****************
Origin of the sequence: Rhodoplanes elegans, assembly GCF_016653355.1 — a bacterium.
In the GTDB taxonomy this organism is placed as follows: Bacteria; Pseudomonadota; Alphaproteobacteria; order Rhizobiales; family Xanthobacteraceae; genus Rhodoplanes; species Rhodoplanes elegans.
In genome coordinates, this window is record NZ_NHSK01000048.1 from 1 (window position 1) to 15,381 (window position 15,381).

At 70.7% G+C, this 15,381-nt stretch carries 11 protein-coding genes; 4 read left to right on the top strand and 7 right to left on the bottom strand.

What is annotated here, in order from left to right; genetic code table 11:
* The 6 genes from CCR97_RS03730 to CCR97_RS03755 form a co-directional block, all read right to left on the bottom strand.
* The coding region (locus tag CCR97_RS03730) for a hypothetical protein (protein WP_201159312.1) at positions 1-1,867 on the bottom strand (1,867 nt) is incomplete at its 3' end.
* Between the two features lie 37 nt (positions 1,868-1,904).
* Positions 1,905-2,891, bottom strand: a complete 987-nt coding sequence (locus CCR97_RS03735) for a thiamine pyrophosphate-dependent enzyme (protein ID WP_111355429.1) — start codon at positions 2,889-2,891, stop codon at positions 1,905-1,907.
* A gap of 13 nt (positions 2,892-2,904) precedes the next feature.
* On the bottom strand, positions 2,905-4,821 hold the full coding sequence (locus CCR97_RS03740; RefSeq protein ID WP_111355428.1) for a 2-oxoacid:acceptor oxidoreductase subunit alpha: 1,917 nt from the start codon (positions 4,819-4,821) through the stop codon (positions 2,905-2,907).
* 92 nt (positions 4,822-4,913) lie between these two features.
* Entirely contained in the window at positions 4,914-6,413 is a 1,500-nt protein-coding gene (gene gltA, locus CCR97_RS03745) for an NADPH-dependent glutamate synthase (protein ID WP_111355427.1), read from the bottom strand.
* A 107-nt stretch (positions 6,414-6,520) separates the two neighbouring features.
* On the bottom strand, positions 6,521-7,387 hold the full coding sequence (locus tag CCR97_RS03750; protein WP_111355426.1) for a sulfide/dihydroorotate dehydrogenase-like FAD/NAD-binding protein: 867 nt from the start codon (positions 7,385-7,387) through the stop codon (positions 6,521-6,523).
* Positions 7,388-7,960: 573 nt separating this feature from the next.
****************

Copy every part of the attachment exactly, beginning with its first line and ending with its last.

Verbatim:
Origin of the sequence: Rhodoplanes elegans, assembly GCF_016653355.1 — a bacterium.
In the GTDB taxonomy this organism is placed as follows: Bacteria; Pseudomonadota; Alphaproteobacteria; order Rhizobiales; family Xanthobacteraceae; genus Rhodoplanes; species Rhodoplanes elegans.
In genome coordinates, this window is record NZ_NHSK01000048.1 from 1 (window position 1) to 15,381 (window position 15,381).

At 70.7% G+C, this 15,381-nt stretch carries 11 protein-coding genes; 4 read left to right on the top strand and 7 right to left on the bottom strand.

What is annotated here, in order from left to right; genetic code table 11:
* The 6 genes from CCR97_RS03730 to CCR97_RS03755 form a co-directional block, all read right to left on the bottom strand.
* The coding region (locus tag CCR97_RS03730) for a hypothetical protein (protein WP_201159312.1) at positions 1-1,867 on the bottom strand (1,867 nt) is incomplete at its 3' end.
* Between the two features lie 37 nt (positions 1,868-1,904).
* Positions 1,905-2,891, bottom strand: a complete 987-nt coding sequence (locus CCR97_RS03735) for a thiamine pyrophosphate-dependent enzyme (protein ID WP_111355429.1) — start codon at positions 2,889-2,891, stop codon at positions 1,905-1,907.
* A gap of 13 nt (positions 2,892-2,904) precedes the next feature.
* On the bottom strand, positions 2,905-4,821 hold the full coding sequence (locus CCR97_RS03740; RefSeq protein ID WP_111355428.1) for a 2-oxoacid:acceptor oxidoreductase subunit alpha: 1,917 nt from the start codon (positions 4,819-4,821) through the stop codon (positions 2,905-2,907).
* 92 nt (positions 4,822-4,913) lie between these two features.
* Entirely contained in the window at positions 4,914-6,413 is a 1,500-nt protein-coding gene (gene gltA, locus CCR97_RS03745) for an NADPH-dependent glutamate synthase (protein ID WP_111355427.1), read from the bottom strand.
* A 107-nt stretch (positions 6,414-6,520) separates the two neighbouring features.
* On the bottom strand, positions 6,521-7,387 hold the full coding sequence (locus tag CCR97_RS03750; protein WP_111355426.1) for a sulfide/dihydroorotate dehydrogenase-like FAD/NAD-binding protein: 867 nt from the start codon (positions 7,385-7,387) through the stop codon (positions 6,521-6,523).
* Positions 7,388-7,960: 573 nt separating this feature from the next.